14. MADELINE, Lugwig Bemelmans. The adventures of a little girl and her imagination in Paris.


15. WHERE THE SIDEWALK ENDS, Shel Silverstein. A book of comedy filled poems that will play with your imagination.
16. OH, WHAT A BUSY DAY, Gyo Fujikawa. A big book full of little drawings to get lost in, with all of the best parts of a kids day.
17. THE TIGER WHO CAME TO TEA, Judith Kerr. A story about the best way to entertain an unexpected house guest - at tiger!


18. WHERE THE WILD THINGS ARE, Maurice Sendak. The classic story of Max and the "wild rumpus."
19. THE KEEPING QUILT, Patricia Polacco. The story of a family and their quilt that remains the symbol of their love and faith.

elementary and up: third GRADE +


1. A WRINKLE IN TIME, Madeleine L’Engle. A sci-fi tale that stresses good vs. evil, in an attempt to rescue a father from evil.
2. PIPPI LONGSTOCKING, Astrid Lindgren. The young girl with the red pigtails and no parents to tell her what to do.
3. CROSSING, Philip Booth. 1940's, midwest, and the train's a comin', 100 cars long. Great rhyme and rhythm.


4. JAMES AND THE GIANT PEACH, Roald Dahl. A story of adventure when James plants a magical seed which grows and rolls.
5. THE SUMMER OF THE SWANS, Betsy Byars. Sara, a blooming teenager is becoming tired of taking care of her mentally challenged brother, Charlie, and fails to take him to view the seasonal swans, which results in disaster. 
6. MRS FRISBY AND THE RATS OF NIMH, Robest C. O'Brien. An organized society of rats have escaped from experiments.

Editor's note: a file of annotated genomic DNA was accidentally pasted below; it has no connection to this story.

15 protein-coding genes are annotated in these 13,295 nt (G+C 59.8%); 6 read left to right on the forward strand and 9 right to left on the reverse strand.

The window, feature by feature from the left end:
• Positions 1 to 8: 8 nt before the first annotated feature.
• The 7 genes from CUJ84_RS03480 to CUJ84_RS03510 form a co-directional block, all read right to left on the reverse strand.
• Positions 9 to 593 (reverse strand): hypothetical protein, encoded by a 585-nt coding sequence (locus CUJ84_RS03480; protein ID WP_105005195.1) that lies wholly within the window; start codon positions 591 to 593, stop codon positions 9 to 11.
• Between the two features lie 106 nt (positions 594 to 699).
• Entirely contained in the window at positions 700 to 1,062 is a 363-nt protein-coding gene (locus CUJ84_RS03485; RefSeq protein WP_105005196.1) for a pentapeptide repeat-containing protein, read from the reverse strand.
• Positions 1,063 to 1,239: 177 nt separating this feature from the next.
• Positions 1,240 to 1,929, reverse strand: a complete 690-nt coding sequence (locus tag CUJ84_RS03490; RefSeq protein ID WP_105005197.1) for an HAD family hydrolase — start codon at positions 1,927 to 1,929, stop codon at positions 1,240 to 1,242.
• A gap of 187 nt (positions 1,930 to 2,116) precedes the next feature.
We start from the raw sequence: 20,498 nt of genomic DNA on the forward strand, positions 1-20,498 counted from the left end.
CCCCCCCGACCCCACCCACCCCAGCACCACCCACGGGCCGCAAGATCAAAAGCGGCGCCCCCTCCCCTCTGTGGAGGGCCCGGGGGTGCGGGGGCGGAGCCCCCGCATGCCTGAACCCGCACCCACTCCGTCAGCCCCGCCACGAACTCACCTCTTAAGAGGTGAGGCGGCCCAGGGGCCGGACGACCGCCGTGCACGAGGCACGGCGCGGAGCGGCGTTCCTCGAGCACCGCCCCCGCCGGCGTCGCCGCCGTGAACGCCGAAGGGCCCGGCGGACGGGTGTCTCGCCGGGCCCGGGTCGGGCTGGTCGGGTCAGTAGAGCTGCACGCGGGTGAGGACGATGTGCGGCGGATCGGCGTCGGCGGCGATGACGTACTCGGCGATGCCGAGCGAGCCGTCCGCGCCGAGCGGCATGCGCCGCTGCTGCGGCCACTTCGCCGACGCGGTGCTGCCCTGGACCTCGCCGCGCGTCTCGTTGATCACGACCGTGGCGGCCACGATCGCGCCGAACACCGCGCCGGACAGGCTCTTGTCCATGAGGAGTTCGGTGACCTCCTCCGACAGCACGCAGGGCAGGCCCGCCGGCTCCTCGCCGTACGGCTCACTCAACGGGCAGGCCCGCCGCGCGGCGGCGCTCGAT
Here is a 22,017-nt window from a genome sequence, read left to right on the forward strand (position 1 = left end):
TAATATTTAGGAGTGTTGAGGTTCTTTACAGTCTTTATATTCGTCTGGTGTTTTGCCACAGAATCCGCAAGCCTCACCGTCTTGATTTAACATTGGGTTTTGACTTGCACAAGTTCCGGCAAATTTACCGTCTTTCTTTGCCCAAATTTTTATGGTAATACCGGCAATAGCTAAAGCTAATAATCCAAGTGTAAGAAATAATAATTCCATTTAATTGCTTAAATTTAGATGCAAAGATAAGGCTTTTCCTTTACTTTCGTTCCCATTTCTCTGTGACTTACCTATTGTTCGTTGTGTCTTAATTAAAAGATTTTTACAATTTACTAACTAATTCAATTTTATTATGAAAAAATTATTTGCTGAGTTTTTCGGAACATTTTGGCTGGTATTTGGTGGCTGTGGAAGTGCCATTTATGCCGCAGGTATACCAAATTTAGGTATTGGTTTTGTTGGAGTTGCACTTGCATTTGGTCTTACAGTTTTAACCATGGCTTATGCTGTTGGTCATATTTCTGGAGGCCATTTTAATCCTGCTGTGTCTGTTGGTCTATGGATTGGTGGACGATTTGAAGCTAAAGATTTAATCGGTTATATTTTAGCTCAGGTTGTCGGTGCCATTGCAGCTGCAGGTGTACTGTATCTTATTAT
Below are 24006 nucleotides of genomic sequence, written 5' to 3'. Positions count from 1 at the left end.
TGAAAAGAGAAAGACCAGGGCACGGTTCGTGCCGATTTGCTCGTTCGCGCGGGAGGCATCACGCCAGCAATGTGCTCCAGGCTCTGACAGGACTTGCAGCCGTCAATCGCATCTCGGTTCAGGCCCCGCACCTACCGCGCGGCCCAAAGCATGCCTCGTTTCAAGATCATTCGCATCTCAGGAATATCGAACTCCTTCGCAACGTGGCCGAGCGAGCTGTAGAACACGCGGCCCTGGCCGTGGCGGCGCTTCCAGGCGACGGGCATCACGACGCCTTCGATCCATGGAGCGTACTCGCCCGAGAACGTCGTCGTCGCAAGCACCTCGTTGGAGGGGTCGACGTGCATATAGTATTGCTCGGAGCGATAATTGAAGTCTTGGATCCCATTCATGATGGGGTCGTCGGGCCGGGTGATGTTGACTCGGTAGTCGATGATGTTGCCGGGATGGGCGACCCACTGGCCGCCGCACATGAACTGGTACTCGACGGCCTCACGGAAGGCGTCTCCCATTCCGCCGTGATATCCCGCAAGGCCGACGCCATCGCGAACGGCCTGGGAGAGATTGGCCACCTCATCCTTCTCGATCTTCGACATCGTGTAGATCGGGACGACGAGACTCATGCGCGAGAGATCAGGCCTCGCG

upper elementary and up: fourth grade +


1. ISLAND OF THE BLUE DOLPHINS, Scott O'Dell. Wonderful adventure story about a very resourceful young girl.
2. THE WITCH OF BLACKBIRD POND, Elizabeth Speare. Witch hunting during the 1600's.
3. THE MAGICAL MONARCH OF MO, L. Frank Baum. A fanciful story with glorious illustrations.


4. MYSTERY AT THUNDERBOLT HOUSE, Howard Pease. A mysterious story about early San Francisco and the earthquake.
5. THE LION'S PAW, Robb White. A great adventure story, and a great story about resourceful kids.
6. NANCY AND PLUM, Betty MacDonald. A favorite story about brave and resourceful little girls. A modern Little Princess.

DISCLAIMER: Though we've grouped these books roughly by age, it should be reiterated that these stories are all timeless and children of all ages still love them no matter how old. Some of the books in the Primary catagory are fantastic to read aloud to pre-readers, and are great a few years later when your child has begun to read herself.

As one of our contributors to this list said, "NOTE. It should be acknowledged that this list was comprised of a reader who is now 82 years old. This list of SOME favorite books, is doubtlessly quite different from the list of a younger reader. I suspect that one reason I chose to be  a teacher was so that I could continue for many years enjoying these stories and sharing them with children." -Joan Dayton.

Thank you to our contributors: 
Helen Williamson, Cora Wright, Lin Ashlock, Lissy Clark, Gail Hatch, Tracy Ashlock, Judi Hamberg, Judy Fiset, Margaret Erickson, Betsy Lester, Kathi Wilson, Shirlee Jack and Joan Dayton.

Posted in: Discover & Learn   

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Wilma rabidoux said…

I am happy to know that some one is encouraging young ones to read. I am 75 and grew up on Zane grey black stallion   I have encouraged my children and grand children to read. I’m ecstatic when a grand child text me and ask what i am reading or my 21year old granddaughter text and says. Lets go to Barnes and noble.  For a few hours.  A good conversation always evolves over a book. I will gladly buy books   From my limited resources